Detail of the above quilt, highlighting the embroidery and exotic stitchwork.

Diagnosis and Treatment Options of Interstitial Cystitis

Date:2012-06-04 click:

Interstitial cystitis, is a chronic inflammation of the bladder wall which can often be confused with another disease, urinary tract infection. We can always see IC for short. 

 
What troubles patients a lot is that this disease is difficult to be diagnosed correctly. 
 
It is a fact that women are more prone to have interstitial cystitis than men. Whereas, IC is able to have influence on women, men and children at any age. 
 
No one knows exactly what causes interstitial cystitis, there are many theories about potential causes like bladder injury, frequent infections, autoimmune disorders, back injuries, diet, pharmaceutical drug use and others.
 
Symptoms of Interstitial Cystitis
 
Actually, symptoms of interstitial cystitis vary in type, severity, and duration. People with IC can experience various combinations of symptoms at different times in their lives, or even throughout the day. 
 
Primary IC symptoms are:
Pain between the vagina and anus in women or the scrotum and anus in men
Frequent urination, often of small amounts, throughout the day and night
Persistant and or urgent need to urinate
Pain or burning on external genitalia
Diagnosing Interstitial Cystitis
Pelvic pain
Feeling of pressure in pelvis
Pain during intercourse
Burning upon urination
Blood in urine
Cloudy or foul smelling urine
 
By the way, only a doctor or healthcare provider can diagnose interstitial cystitis. Even you satisfy all the symptoms, it is not wise to make autodiagnosis. We now proceed to how is interstitial cystitis diagnosed in detail.  
 
1.  Take a biopsy, most likely during cystoscopies, to test for differential diagnoses such as cancer.
 
2. Perform a urinalysis and urine culture to assess for the presence of bacteria. The presence of bacteria indicates a urinary tract infection, which may rule out interstitial cystitis. Normal urine may be an indication for interstitial cystitis.
 
3. Assess the symptoms. Interstitial cystitis may be accompanied by pelvic pain, pressure and tenderness. Women may experience pain during vaginal intercourse.
 
4. Perform a cystoscopy to visualize the bladder.
 
5. Use potassium chloride to diagnose interstitial cystitis. A potassium chloride solution and a water solution are placed into the bladder. If pain and urgency are felt with the potassium chloride solution, interstitial cystitis may be diagnosed. If there is no pain or urgency with either solution, interstitial cystitis is not likely.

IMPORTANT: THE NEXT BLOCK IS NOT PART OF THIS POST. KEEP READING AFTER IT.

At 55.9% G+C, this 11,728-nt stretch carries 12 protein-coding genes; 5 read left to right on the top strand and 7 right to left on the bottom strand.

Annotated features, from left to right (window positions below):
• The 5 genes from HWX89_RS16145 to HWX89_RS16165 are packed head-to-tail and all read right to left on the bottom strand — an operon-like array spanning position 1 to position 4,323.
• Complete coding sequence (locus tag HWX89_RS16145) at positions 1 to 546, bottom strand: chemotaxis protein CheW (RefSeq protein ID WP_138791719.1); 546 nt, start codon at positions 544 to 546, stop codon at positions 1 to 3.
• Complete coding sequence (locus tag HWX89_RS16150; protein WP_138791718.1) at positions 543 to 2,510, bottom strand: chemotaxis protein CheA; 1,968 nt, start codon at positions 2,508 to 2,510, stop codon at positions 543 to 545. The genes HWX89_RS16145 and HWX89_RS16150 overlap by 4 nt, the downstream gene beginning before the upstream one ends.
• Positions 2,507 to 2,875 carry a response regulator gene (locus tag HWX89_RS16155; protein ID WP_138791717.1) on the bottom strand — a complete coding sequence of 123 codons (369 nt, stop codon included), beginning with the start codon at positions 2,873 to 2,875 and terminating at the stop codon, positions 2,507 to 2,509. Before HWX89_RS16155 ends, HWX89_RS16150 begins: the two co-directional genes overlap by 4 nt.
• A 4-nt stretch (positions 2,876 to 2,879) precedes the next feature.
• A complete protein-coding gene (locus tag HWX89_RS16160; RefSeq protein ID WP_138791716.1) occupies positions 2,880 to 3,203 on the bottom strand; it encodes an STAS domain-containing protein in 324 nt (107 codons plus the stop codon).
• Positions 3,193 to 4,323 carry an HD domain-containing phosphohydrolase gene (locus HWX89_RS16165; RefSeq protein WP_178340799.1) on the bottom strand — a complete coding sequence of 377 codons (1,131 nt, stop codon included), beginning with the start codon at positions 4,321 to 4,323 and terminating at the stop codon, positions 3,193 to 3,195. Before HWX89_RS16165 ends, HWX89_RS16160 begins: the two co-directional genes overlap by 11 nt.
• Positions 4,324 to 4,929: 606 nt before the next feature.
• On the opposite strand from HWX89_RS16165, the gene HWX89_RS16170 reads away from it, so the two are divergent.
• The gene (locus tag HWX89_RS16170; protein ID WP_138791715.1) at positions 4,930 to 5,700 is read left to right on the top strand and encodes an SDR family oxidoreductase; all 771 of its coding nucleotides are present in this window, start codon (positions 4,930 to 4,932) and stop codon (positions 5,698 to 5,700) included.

1. Make sure the doctor does a cytoscopy, a test that allows him to look at the inside of the bladder and the urethra under anesthesia. The bladder will be distended with liquid and the doctor will look inside with a cytoscope, a lighted instrument. The doctor should look for small hemorrhages of the bladder to properly diagnose the disease.
 
2. Tell your doctor about your symptoms. Interstitial cystitis can send you running to the bathroom as many as 60 times per day in extreme cases. You may have pain, especially associated with sexual activity. The condition will not respond to antibiotic therapy.
 
3. See a urologist for an accurate diagnosis. The doctor should take urine cultures to rule out bacterial infections, and then rule out other possible diseases, including vaginal infections, sexually transmitted diseases, bladder cancer or endometriosis, among others.
 
4. Try different treatments to find relief for the condition. Try some herbal medicines. Pure traditional Chinese medicine is good at killing bacterial and promoting blood circulation. A lot of patients now have been cure by a magic traditional Chinese medicine called Diuretic and Anti-inflammatory Pill. Studies have made to analyze its ingredients, and it is found that prescriptions in this medicine can quickly enter the lession and clear away toxic materials in the body. 
 
5. Consider eliminating spicy foods from your diet as well as tobacco, coffee and tea, which can aggravate interstitial cystitis.

New Comment
()

Submit Comment

Please leave a comment below with your questions and/or thoughts. All Comments are shown once approved by admin.
Name:*
Email:*
CAPTCHA:

Click me to change the verification code